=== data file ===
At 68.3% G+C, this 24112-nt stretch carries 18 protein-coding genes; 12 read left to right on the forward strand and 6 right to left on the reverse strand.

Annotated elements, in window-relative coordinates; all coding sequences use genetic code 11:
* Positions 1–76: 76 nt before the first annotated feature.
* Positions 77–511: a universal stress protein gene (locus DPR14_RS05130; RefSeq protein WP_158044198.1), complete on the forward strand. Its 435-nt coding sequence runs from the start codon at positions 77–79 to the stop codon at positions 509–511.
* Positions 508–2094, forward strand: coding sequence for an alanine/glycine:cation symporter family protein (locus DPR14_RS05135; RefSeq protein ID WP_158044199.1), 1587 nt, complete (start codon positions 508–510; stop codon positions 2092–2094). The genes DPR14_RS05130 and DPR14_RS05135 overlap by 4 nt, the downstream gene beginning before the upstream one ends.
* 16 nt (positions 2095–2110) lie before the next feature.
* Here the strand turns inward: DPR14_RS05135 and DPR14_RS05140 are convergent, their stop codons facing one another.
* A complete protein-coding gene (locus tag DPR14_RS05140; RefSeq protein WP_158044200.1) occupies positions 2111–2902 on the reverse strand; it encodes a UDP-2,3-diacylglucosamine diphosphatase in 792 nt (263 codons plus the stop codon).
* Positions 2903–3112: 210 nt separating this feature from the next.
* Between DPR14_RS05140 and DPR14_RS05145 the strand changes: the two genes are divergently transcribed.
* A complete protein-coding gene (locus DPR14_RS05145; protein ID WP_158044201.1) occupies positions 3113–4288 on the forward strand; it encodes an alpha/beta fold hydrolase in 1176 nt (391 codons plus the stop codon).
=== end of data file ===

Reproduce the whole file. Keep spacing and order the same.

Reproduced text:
At 68.3% G+C, this 24112-nt stretch carries 18 protein-coding genes; 12 read left to right on the forward strand and 6 right to left on the reverse strand.

Annotated elements, in window-relative coordinates; all coding sequences use genetic code 11:
* Positions 1–76: 76 nt before the first annotated feature.
* Positions 77–511: a universal stress protein gene (locus DPR14_RS05130; RefSeq protein WP_158044198.1), complete on the forward strand. Its 435-nt coding sequence runs from the start codon at positions 77–79 to the stop codon at positions 509–511.
* Positions 508–2094, forward strand: coding sequence for an alanine/glycine:cation symporter family protein (locus DPR14_RS05135; RefSeq protein ID WP_158044199.1), 1587 nt, complete (start codon positions 508–510; stop codon positions 2092–2094). The genes DPR14_RS05130 and DPR14_RS05135 overlap by 4 nt, the downstream gene beginning before the upstream one ends.
* 16 nt (positions 2095–2110) lie before the next feature.
* Here the strand turns inward: DPR14_RS05135 and DPR14_RS05140 are convergent, their stop codons facing one another.
* A complete protein-coding gene (locus tag DPR14_RS05140; RefSeq protein WP_158044200.1) occupies positions 2111–2902 on the reverse strand; it encodes a UDP-2,3-diacylglucosamine diphosphatase in 792 nt (263 codons plus the stop codon).
* Positions 2903–3112: 210 nt separating this feature from the next.
* Between DPR14_RS05140 and DPR14_RS05145 the strand changes: the two genes are divergently transcribed.
* A complete protein-coding gene (locus DPR14_RS05145; protein ID WP_158044201.1) occupies positions 3113–4288 on the forward strand; it encodes an alpha/beta fold hydrolase in 1176 nt (391 codons plus the stop codon).